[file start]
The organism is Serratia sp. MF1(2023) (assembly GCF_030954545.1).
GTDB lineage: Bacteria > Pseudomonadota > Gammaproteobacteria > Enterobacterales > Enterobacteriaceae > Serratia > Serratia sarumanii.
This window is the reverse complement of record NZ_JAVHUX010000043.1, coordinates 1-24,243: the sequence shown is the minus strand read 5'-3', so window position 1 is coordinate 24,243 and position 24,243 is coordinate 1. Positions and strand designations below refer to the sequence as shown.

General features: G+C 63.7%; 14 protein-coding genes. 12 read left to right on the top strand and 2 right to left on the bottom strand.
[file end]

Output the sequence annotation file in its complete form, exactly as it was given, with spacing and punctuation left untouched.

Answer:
The organism is Serratia sp. MF1(2023) (assembly GCF_030954545.1).
GTDB lineage: Bacteria > Pseudomonadota > Gammaproteobacteria > Enterobacterales > Enterobacteriaceae > Serratia > Serratia sarumanii.
This window is the reverse complement of record NZ_JAVHUX010000043.1, coordinates 1-24,243: the sequence shown is the minus strand read 5'-3', so window position 1 is coordinate 24,243 and position 24,243 is coordinate 1. Positions and strand designations below refer to the sequence as shown.

General features: G+C 63.7%; 14 protein-coding genes. 12 read left to right on the top strand and 2 right to left on the bottom strand.